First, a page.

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I am storing a class object into a string using toString() method. Now, I want to convert the string into that class object.

How to do that? Please help me with source code.

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closed as not a real question by Jarrod Roberson, Tom G, Mark, Mike, Andrew Barber Jun 24 '13 at 16:54

It's difficult to tell what is being asked here. This question is ambiguous, vague, incomplete, overly broad, or rhetorical and cannot be reasonably answered in its current form. For help clarifying this question so that it can be reopened, visit the help center.If this question can be reworded to fit the rules in the help center, please edit the question.

4  
(1) No one codes for free. (2)toString is meant for human readable equivalent of the object. (3) what you are looking for is Serialization and De-serialization. –  Nishant Mar 23 '11 at 6:13

9 Answers 9

up vote 10 down vote accepted

I am storing a class object into a string using toString() method. Now, I want to convert the string into that class object.

Your question is ambiguous. It could mean at least two different things, one of which is ... well ... a serious misconception on your part.


If you did this:

SomeClass object = ...
String s = object.toString();

then the answer is that there is no simple way to turn s back into an instance of SomeClass. You couldn't do it even if the toString() method gave you one of those funky "SomeClass@xxxxxxxx" strings. (That string does not encode the state of the object, or even a reference to the object. The xxxxxxxx part is the object's identity hashcode. It is not unique, and cannot be magically turned back into a reference to the object.)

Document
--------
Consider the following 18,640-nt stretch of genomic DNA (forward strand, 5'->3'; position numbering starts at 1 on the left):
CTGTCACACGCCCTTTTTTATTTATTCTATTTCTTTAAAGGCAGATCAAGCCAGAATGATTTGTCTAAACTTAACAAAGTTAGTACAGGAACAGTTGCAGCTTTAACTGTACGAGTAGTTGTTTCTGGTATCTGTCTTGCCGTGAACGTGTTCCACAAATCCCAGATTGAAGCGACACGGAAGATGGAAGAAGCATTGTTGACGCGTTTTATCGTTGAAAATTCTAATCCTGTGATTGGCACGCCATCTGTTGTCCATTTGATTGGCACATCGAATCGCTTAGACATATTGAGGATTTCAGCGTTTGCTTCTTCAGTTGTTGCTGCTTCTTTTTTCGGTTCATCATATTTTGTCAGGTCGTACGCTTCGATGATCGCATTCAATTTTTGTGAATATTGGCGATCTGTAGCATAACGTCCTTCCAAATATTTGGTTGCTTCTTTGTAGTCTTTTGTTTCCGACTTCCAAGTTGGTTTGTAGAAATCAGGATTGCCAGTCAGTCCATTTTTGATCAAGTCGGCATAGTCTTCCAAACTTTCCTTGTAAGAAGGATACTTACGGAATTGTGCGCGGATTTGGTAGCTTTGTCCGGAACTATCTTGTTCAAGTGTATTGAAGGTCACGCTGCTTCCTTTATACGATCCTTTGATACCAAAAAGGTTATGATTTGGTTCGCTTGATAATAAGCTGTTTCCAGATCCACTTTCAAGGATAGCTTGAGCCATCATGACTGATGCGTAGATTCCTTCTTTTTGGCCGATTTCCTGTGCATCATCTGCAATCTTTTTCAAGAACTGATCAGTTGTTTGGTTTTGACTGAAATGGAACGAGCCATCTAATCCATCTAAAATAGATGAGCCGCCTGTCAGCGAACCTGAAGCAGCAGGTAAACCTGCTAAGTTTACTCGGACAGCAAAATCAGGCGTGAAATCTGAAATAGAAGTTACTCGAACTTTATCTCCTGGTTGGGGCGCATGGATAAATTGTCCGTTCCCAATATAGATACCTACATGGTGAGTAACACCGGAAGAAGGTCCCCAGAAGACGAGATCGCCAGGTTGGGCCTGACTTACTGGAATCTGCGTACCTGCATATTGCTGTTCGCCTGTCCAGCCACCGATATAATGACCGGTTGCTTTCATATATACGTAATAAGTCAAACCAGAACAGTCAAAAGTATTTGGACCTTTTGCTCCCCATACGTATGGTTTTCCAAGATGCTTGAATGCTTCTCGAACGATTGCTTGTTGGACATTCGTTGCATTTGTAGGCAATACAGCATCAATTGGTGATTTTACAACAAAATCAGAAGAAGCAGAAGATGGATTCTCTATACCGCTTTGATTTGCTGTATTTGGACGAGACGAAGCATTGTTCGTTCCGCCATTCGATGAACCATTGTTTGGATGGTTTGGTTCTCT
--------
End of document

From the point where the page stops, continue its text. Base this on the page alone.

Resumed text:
The only way you could turn the output of toString back into an object would be to:

  • code the SomeClass.toString() method so that included all relevant state for the object in the String it produced, and
  • code a constructor or factory method that explicitly parsed a String in the format produced by the toString() method.

This is probably a bad approach. Certainly, it is a lot of work to do this for non-trivial classes.


If you did something like this:

SomeClass object = ...
Class c = object.getClass();
String cn = c.toString();

then you could get the same Class object back (i.e. the one that is in c) as follows:

Class c2 = Class.forName(cn);

This gives you the Class but there is no magic way to reconstruct the original instance using it. (Obviously, the name of the class does not contain the state of the object.)


If you are looking for a way to serialize / deserialize an arbitrary object without going to the effort of coding the unparse / parse methods yourself, then you shouldn't be using toString() method at all. Here are some alternatives that you can use:

  • The Java Object Serialization APIs as described in the links in @Nishant's answer.
  • JSON serialization as described in @fatnjazzy's answer.
  • An XML serialization library like XStream.
  • An ORM mapping.